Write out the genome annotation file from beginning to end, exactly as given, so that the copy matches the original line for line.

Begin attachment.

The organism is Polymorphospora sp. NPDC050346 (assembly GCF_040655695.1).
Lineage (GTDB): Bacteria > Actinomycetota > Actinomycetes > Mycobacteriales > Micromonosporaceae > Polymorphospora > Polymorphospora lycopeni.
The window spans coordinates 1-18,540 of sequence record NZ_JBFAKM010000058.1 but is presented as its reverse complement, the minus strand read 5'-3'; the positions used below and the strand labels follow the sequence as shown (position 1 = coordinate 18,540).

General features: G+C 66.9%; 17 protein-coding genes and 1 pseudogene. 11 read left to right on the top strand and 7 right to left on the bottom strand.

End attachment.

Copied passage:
The organism is Polymorphospora sp. NPDC050346 (assembly GCF_040655695.1).
Lineage (GTDB): Bacteria > Actinomycetota > Actinomycetes > Mycobacteriales > Micromonosporaceae > Polymorphospora > Polymorphospora lycopeni.
The window spans coordinates 1-18,540 of sequence record NZ_JBFAKM010000058.1 but is presented as its reverse complement, the minus strand read 5'-3'; the positions used below and the strand labels follow the sequence as shown (position 1 = coordinate 18,540).

General features: G+C 66.9%; 17 protein-coding genes and 1 pseudogene. 11 read left to right on the top strand and 7 right to left on the bottom strand.